Features & News
TIMJ at the Movies: Prince of Persia
June 2, 2010, Author: Ray Willmott
The second edition of “TIMJ At The Movies” goes from Mars to Persia, where we join a ripped Jake Gyllenhaal and the voluptuous Gemma Arteton in Mike Newell’s adaption of Prince of Persia: The Sands of Time to see if its parched of blockbuster brilliance or whether the curse of game to film adaptations may finally have been broken.
Before going to watch Prince of Persia: Sands of Time, let me make something perfectly clear before you even shovel the first piece of popcorn into your expectant mouth; this is not the story of the 2001 classic video game. The only thing that both game and movie share in common is the cool dagger that each character wields. Mike Newell and his team have taken the general concept of the game and recreated it as they see fit. This may not be to everyone’s tastes, nevertheless it’s better that writers and directors cater towards their strengths as opposed to trying to poorly recreate something and only doing it half heartedly.
The story sees a young, street bred boy named Dastan perform a bold feat before the King when one of the King’s men attacks another boy. Dastan diverts the guards attention, takes the boy away from the chaos, performing some early acrobatics that give a taster to the daring, no limits attitude of the Prince we know and love as he escapes the guards. This impresses the King who decides there and then he is going to adopt Dastan to one day become a Prince of Persia and takes him back to the castle on horseback.
The years roll by and while both sons of the King have full influence of the royal guard, Dastan has captured the hearts of the common folk and recruited for himself quite an army. Soon in, the armies of all three men are called for duty due to some word of harsh threats upon the King’s own city, so, Dastan and his men, and the royalblood princes and their men storm a city that is apparently ready to go to war with the King. Once the city has been ransacked, as the warriors reach its heart and the Princess who governs it, she is forced to marry the Prince Tus, otherwise lose her city and her life. However, the Princess is ready to give up her life rather than align herself with these men, taking with her a secret that threatens the balance of life, when she notices a piece of the puzzle upon Dastan’s person in the form of a dagger he retrieved from one of her defenders. She quickly changes her mind and agrees to the marriage, keeping her presence close to Dastan in hopes of claiming that which is most sacred to her.
Meanwhile, a sinister plot is brewing within the King’s home that sees Dastan exiled, orders now given to the soldiers to kill him on sight should he decide to return. In light of both of these extraordinary circumstances, the Princess helps the Prince escape and both are thrust together with their respective rivals at their heels and a powerful secret that is left unspoken between them which has capacity to pull them apart.
Prince Dastan is played by Jake Gyllenhaal of Brokeback Mountain, Donnie Darko and Brothers fame and is tasked with recreating one of the most iconic gaming characters of all time, which is no easy task. Unfortunately, I’m left with a mixed bag of emotion as Jake comes close to nearly ruining this movie, while at the same time stopping it from cart wheeling into despair. Before I go further with this, I can tell you that I really appreciate Gyllenhaal as an actor, so this is not a fanboy rant. Watching him in Brothers earlier this year was a true eye-opener to his acting abilities when he starred opposite Toby Maguire and Natalie Portman, and the power drama of Brokeback Mountain also shows that he can play with a palette of emotion. However, there’s something both on and off about him in PoP.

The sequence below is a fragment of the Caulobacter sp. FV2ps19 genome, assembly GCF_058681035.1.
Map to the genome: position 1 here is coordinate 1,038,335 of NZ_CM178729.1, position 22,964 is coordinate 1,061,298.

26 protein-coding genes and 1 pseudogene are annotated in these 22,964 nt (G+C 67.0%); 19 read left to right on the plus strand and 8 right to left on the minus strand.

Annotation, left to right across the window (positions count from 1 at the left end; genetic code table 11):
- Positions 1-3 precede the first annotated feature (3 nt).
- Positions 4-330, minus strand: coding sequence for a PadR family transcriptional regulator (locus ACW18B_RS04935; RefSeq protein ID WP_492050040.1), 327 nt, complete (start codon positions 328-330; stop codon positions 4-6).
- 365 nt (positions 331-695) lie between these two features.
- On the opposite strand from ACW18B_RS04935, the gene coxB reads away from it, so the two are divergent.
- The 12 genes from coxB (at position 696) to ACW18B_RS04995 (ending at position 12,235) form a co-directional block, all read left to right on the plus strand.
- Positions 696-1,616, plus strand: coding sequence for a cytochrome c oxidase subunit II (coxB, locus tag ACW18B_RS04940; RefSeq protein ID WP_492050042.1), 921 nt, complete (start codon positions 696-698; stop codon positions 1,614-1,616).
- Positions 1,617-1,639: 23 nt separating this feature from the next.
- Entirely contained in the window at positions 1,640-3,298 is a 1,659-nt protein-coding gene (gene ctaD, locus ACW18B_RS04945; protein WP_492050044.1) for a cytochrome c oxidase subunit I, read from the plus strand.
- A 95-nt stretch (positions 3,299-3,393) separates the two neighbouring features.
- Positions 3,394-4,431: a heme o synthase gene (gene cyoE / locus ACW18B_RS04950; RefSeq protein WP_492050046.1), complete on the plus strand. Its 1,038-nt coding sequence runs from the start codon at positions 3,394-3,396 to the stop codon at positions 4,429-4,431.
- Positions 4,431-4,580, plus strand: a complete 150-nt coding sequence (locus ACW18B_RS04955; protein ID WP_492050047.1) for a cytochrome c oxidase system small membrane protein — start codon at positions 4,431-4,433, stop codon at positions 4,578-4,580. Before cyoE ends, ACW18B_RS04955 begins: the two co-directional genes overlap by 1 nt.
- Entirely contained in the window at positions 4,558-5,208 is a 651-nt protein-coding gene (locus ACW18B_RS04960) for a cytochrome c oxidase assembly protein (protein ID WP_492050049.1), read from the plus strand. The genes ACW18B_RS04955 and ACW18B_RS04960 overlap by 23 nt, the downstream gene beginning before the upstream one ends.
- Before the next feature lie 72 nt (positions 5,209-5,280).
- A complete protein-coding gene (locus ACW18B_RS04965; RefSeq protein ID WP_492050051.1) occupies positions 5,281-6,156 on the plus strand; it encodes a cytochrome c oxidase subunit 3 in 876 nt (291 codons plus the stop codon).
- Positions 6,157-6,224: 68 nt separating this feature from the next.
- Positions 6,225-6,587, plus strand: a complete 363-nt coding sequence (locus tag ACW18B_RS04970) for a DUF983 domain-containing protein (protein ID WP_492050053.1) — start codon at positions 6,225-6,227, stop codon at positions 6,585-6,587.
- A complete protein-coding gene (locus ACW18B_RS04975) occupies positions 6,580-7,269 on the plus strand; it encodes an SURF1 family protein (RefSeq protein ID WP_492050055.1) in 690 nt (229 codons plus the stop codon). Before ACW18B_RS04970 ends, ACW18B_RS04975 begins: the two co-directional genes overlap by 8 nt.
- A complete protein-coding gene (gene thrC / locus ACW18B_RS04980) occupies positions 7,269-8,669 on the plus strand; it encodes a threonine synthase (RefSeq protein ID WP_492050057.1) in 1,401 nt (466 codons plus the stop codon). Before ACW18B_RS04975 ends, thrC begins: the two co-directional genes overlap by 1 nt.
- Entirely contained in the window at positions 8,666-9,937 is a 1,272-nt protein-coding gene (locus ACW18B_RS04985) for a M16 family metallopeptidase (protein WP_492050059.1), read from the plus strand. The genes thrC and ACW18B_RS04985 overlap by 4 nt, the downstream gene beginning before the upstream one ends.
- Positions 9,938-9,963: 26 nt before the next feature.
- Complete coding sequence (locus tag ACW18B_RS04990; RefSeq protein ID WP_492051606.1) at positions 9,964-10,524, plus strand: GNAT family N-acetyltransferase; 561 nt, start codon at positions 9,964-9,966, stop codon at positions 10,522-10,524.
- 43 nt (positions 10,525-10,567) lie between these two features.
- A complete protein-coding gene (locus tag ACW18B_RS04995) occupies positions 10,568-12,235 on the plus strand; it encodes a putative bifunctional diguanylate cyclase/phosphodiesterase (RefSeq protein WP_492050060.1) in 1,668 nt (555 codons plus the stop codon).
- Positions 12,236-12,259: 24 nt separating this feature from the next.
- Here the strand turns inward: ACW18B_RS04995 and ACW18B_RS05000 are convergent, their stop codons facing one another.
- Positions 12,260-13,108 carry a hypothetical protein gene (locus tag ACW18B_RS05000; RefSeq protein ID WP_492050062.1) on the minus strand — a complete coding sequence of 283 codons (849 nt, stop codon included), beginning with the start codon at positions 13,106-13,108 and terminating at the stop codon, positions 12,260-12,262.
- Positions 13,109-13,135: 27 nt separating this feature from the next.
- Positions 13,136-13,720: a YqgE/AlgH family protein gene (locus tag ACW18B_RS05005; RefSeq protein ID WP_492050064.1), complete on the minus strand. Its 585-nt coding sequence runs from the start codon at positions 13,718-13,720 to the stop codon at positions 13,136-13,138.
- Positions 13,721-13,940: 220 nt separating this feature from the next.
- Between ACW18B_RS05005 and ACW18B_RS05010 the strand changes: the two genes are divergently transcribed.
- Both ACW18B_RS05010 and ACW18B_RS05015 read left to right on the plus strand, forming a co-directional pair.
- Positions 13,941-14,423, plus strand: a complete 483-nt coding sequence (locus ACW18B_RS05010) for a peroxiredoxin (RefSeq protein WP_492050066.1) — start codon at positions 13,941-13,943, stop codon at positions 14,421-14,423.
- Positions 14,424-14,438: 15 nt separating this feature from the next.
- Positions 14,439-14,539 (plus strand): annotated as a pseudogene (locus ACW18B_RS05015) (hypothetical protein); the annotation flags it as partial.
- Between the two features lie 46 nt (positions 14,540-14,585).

On the one hand he tries this most odd, convoluted, hybrid accent that borders on the overacted on more than one occasion and then sometimes it just seems to flow naturally and can really work within the context of the film. Then I found myself disliking the way he played off some of the actors in certain scenes, sometimes coming across as being a little too insincere with his gestures and playing up the cheek factor when it only needed to be a slight interaction. Then on the other hand, I found some of his facial expressions to be picture perfect and he captured the essence of the character excellently when in some of the action sequences.
His scenes with Gemma Arteton were also hit and miss for my liking, yet I found myself genuinely surprised when I got the spark in my belly while both were engaging in their romantic exploits. They are a cute couple in this film and their story is quite a clever narrative in the way it’s structured and how it plays out. It’s also very clear watching their screen time together that both really enjoyed working together on this film. Yet, there are occasions when the dialogue can come across as being quite wooden and stunted, producing awkward scenes to the viewer who may just be about to give in and succumb to their romance as they have wanted to so desperately, especially when both are trying to be funny.
If my cinema is anything to go by, the comedy factor of this film has to fall on the shoulders of the brilliant, incredibly talented Alfred Molina (better known as Doc Ock) who is, without question, this film’s unsung hero. Molina’s treasure hungry, cutthroat vigilante character smacks of Crystal Skull’s Mac (played by Ray Winstone) but without allegiance changes every three seconds and a much less annoying disposition. His obsession with taxes and ostriches creates many a humorous moment for the film and despite Jake G’s very tongue in cheek portrayal of the Prince that creates a very light atmosphere in the film, Molina really does manage to make you laugh out loud.